Pre-election newsletter late-November 2014

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      Victorian Climate Action Network
    Late-November 2014

Victorian election countdown – two days to go

Great effort everyone!

Between us we have had thousands of conversations, collected thousands of pledges and tens of thousands of climate petition signatures, run dozens of forums and hundreds of street stalls, distributed hundreds of house signs and tens of thousands of scorecards, and got plenty of press coverage. This inspiring door-knock video from Geelong Sustainability and GetUp! has already had 34,000 views!

It’s been difficult, though, with Labor and Liberals sticking resolutely to their ‘small target’ strategy on climate, renewables and fossil fuels despite community support for action. Labor came through with some last minute funding for Yackandandah and Newstead, two towns which have set their own targets for a fast transition to 100% renewable energy, and announced a reduced exclusion zone around wind farms. The Greens have announced a plan to close down the dirtiest coal fired power stations. Even the Liberal Party shifted an inch or two, opening the door to possibly allowing some small community-owned wind projects to proceed.

The Labor Party’s four paragraph climate policy released in the week before election day is bold in aspiration, but short on details. They describe climate change as “one of the most critical issues facing Victoria and say they “want to restore Victoria’s status as a model for every other state”. But their $20 million New Energy Jobs Fund to encourage investment in the renewables sector is tiny, and unlikely to do much while uncertainty continues at the federal level, with new attacks on the federal Renewable Energy Target, and no sign of support for a Victorian RET from Labor. State Labor promises to “review legislation and programs to commit to an achievable carbon emissions reduction target”. An achievable target? How about one based on science.

“While Labor’s climate policy contains one sound move, the rest is symbolism and delusion,” commented ClimateSpectator’s Tristan Edis who estimated that, “if they’re lucky, the policy might just reduce Australia’s greenhouse emissions by maybe less than one per cent.”

The question of a Great Forest National Park and the future of the Leadbeaters possum will be referred to a committee if Labor wins, while the Coalition has said it will not establish any new national parks.

Is it that climate campaigning in the inner city marginal Labor/Greens seat has not been sufficiently strong to produce a result? Or has Labor accepted the likelihood of some losses and stopped fighting for the inner city vote? Do they think that things have turned around given their current opposition to the East West Link? Have they not noticed the campaigns in the sandbelt and other key ALP/Coalition marginals?

Election night and the commentary afterwards will be one indication of our success or otherwise. However, regardless of the election outcome, many of us feel that the grassroots campaigning and the improved collaboration between groups is the start of something big. And Tony Abbott certainly seems to have been a help in mobilizing the willingness of ordinary people to step up and make a change!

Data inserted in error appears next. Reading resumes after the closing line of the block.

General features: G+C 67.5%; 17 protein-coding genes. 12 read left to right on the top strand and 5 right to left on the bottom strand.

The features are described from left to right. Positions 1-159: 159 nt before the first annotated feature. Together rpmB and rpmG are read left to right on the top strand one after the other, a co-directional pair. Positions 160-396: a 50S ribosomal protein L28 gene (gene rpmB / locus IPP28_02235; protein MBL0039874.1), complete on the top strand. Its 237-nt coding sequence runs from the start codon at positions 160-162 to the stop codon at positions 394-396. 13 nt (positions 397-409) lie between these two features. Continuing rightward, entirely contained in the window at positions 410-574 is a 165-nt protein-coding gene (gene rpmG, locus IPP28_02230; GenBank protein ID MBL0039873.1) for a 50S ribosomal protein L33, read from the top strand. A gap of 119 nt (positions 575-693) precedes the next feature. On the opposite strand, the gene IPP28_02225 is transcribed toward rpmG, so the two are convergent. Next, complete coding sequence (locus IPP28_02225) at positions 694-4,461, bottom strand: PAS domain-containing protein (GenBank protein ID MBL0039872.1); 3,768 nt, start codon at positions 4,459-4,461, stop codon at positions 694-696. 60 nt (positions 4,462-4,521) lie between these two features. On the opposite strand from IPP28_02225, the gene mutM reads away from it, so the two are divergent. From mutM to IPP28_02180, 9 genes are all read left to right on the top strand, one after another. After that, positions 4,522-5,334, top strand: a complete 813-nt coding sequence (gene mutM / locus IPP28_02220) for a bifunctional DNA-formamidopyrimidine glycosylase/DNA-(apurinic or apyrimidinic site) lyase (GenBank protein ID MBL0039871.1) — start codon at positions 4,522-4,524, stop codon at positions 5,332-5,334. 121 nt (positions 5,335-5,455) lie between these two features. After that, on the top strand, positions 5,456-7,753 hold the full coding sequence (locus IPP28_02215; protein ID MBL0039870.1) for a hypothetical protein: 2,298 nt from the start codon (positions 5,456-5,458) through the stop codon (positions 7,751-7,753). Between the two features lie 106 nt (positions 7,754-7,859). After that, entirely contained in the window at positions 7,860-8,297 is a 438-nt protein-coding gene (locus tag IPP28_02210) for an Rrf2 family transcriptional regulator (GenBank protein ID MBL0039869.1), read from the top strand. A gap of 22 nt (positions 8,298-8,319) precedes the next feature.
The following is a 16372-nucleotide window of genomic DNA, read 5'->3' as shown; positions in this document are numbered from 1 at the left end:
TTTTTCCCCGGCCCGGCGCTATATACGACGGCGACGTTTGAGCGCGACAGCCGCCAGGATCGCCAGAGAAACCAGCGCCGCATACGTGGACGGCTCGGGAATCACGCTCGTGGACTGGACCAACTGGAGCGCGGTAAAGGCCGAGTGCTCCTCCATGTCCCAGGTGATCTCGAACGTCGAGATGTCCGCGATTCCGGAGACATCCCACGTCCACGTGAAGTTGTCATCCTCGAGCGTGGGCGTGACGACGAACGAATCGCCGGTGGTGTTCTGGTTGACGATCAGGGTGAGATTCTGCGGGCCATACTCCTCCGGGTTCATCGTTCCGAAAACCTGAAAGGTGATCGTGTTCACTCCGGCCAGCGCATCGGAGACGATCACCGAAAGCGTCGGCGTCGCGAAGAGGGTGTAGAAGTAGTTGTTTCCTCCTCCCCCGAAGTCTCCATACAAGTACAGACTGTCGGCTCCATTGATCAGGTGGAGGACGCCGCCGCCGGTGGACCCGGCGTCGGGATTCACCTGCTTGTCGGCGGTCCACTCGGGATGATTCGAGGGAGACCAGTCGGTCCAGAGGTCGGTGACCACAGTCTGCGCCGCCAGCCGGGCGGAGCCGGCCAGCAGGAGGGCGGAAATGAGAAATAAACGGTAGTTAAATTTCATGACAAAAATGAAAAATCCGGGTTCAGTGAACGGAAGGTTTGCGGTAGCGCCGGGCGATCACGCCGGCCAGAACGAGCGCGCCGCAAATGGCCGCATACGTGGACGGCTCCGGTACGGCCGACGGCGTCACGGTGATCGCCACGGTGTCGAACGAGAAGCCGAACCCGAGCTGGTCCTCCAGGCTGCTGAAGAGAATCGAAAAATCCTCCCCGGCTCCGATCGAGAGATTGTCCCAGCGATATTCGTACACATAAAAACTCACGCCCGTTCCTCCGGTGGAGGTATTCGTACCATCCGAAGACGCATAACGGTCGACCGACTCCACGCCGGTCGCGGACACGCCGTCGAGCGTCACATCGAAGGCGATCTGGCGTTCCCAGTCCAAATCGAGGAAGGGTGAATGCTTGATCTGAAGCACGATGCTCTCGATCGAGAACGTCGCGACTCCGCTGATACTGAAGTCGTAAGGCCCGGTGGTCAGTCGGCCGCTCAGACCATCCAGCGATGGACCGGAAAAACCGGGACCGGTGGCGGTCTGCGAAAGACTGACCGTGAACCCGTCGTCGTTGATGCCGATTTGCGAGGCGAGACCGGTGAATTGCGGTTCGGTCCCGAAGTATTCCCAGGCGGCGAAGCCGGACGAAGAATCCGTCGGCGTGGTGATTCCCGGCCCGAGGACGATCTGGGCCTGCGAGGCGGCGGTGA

Scorecards and ratings

Just released, is a great scorecard from Environment Victoria, which is being distributed by EV and GetUp. It links to a comprehensive analysis of the policies of the major parties at EV’s Promise Watch.

Yes 2 Renewables and Macedon Ranges Sustainability Group have produced a stylish scorecard for Macedon electorate.

Grassroots climate groups’ Vote Climate website includes evaluations of the policies of all parties large and small against a climate emergency agenda. The ratings provided the basis for scorecards distributed in Melbourne, Richmond, Northcote and Bendigo electorates.

Friends of the Earth’s MP Watch provides information on what individual members of parliament have said in state parliament on coal, gas and wind as well as party ratings.

Geelong Sustainability and GetUp! Geelong have produced a South-Western Victoria Clean Energy scorecard covering Geelong, Bellarine snf South Barwon electorates. It is based on a candidates’ questionnaire with 13 climate and clean energy questions.

In other news

Tony Abbott was ‘shirt-fronted’ on climate at the G20. And the Climate Guardian Angels got great media coverage blockading the entrance to the talks. Bill Shorten came out to talk to them, possibly signalling an increased willingness to engage on the issue of climate action.

The Queensland government offered to step in with infrastructure support in an attempt to save an Adani Galilee Basin coal project.

And Beyond Zero Emissions have launched two new reports – Land Use: Agriculture and Forestry, and A Fossil Economy in a Changing World.

What’s on in November and December?


The election – and then a bit of a break? 

Saturday 29 November – Victorian election. Will Victorians see climate as one of the decisive issues?

Sunday 7 December from 11am to 2pm in Melbourne, venue TBC, VCAN post-election celebratory lunch. Please RSVP to so we can gauge whether there is energy to go forward with this event.


Coming up in the new year


Sustainable Living Festival from 7 to 28 February 2015 in Melbourne & beyond.




About the Author:

Mik Aidt is a Danish journalist, musician and climate action campaigner based in Australia